There’s a drone in your life | world | Hindustan Times
Today in New Delhi, India
Jul 29, 2017-Saturday
-°C
New Delhi
  • Humidity
    -
  • Wind
    -

There’s a drone in your life

Lieutenant Uchatius could not have expected it at the time but his novel attack on Venice in August 1849 has become an important date in the history of modern aviation.

world Updated: Aug 05, 2012 01:15 IST

Lieutenant Uchatius could not have expected it at the time but his novel attack on Venice in August 1849 has become an important date in the history of modern aviation.

The Austrian army officer launched 200 “balloon bombs”, controlled by lengths of copper wire and timed fuses, over the city in an attempt to get the Venetians to surrender. He may not have been the mother of invention but he may well have been the father of a new weapon: the military drone.

More than 160 years later, technology is driving military and civilian uses of unmanned aerial vehicles (UAVs) into remarkable areas.

While UAVs, commonly known as drones, are best known for attacks on al Qaeda supporters — and bystanders — in Pakistan, Afghanistan and Yemen, they are already being used for police surveillance, monitoring fires and inspecting wind turbines, crops, high buildings and power lines. Once they can fly in mixed airspace, their roles will proliferate.

The possibilities are seemingly endless. On the smallest scale, living moths have been implanted with electrodes in their nervous systems to control their movements. On the grandest, UAVs could be flying in civilian airspace by the end of this decade, some aviation experts believe.

At Farnborough airshow in July, Craig Lippett, of the UAS training programme, said he had been approached by the Welsh Development Agency, which said it was interested in “using drones to count sheep”.

This potential is one of the reasons why the UAV sector is the most dynamic of the aviation industry. It is worth an estimated $6 billion a year, according to US market analyst, the Teal Group. And that figure is expected to double within 10 years. This potential has been accompanied by fears among scientific critics and human rights groups that downgrading the “man in the loop” means devolving life and death decisions to airborne robots.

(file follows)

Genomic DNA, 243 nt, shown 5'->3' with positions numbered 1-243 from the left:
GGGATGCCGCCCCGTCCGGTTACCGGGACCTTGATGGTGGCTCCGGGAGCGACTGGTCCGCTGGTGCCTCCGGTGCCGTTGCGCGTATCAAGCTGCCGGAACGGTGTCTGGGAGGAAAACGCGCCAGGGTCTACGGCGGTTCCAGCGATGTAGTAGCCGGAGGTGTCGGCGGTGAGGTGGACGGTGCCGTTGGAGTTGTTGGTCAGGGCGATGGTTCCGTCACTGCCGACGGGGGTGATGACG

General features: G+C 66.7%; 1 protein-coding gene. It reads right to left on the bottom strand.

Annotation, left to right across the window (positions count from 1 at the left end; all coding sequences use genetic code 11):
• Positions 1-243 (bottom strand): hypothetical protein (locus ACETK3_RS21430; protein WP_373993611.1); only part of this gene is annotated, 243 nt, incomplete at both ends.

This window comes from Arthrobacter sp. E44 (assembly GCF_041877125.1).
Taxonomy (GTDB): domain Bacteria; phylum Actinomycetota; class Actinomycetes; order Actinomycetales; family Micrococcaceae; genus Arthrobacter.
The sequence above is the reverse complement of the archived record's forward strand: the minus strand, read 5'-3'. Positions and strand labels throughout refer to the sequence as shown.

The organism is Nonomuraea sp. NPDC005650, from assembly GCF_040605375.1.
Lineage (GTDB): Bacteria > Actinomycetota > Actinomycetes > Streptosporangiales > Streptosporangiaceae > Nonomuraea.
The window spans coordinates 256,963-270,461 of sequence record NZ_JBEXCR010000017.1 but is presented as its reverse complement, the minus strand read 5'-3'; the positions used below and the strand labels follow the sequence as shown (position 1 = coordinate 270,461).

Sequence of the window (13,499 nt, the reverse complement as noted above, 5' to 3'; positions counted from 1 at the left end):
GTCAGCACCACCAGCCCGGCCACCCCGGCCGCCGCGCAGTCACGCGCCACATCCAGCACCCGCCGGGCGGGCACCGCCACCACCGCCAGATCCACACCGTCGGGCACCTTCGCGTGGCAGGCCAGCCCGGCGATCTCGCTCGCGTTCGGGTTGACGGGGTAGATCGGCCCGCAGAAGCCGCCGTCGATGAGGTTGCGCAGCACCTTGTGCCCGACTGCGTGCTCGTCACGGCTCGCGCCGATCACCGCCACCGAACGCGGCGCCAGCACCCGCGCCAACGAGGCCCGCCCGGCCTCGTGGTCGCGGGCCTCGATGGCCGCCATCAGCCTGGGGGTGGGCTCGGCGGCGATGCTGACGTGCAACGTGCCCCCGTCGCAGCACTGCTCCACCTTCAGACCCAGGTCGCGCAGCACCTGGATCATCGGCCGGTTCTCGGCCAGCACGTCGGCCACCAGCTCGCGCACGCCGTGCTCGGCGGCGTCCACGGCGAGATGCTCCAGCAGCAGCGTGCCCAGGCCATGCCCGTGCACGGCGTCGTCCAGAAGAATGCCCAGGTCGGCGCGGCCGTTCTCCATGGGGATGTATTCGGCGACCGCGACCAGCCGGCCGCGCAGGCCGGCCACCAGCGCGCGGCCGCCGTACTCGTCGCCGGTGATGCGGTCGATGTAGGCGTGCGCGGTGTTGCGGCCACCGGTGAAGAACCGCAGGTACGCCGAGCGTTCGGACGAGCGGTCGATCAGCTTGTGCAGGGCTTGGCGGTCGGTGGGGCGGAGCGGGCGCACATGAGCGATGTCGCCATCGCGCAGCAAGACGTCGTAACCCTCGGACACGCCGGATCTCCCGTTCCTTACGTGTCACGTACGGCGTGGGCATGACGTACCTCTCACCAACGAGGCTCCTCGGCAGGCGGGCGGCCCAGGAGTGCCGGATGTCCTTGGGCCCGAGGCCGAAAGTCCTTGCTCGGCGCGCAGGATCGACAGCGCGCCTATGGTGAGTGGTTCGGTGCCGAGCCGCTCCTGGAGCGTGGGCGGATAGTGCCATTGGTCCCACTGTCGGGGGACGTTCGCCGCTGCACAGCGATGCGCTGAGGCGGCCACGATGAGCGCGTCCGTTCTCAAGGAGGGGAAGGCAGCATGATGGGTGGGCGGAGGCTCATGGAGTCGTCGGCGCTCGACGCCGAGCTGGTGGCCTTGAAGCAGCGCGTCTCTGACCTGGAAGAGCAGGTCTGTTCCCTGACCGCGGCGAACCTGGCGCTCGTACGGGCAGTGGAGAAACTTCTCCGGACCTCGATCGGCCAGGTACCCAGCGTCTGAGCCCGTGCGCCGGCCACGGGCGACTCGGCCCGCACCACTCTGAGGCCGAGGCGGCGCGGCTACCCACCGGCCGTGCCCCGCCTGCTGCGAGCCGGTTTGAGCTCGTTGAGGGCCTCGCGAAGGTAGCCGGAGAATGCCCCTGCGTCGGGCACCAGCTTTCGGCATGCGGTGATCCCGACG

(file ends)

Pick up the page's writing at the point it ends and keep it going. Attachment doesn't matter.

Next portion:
Those anxieties are unlikely to be allayed as established arms manufacturers and various start-up firms jostle for position in the competitive field.

Civilian airspace
A crucial piece of technology that is needed to take UAVs to the next level is a robust “sense and avoid” system allowing unmanned planes to fly safely in busy airspace. Arms maker BAE Systems is confident this development is within reach and that UAVs will be able to manoeuvre safely in civilian airspace by 2020.

Lambert Dopping-Hepenstal, BAE’s engineering director (systems and strategy), said: “We need to design products that fit in everywhere. We want to open up [civilian] airspace. At the moment you can’t fly UAS [unmanned aircraft systems] in unsegregated airspace and you can’t exploit the commercial market. You have to replace the responsibilities of the pilot.”

Dopping-Hepenstal said Astrea, a collaboration between aerospace firms and the UK government, was looking at all the issues needed to persuade air traffic regulators that civilian drones were safe.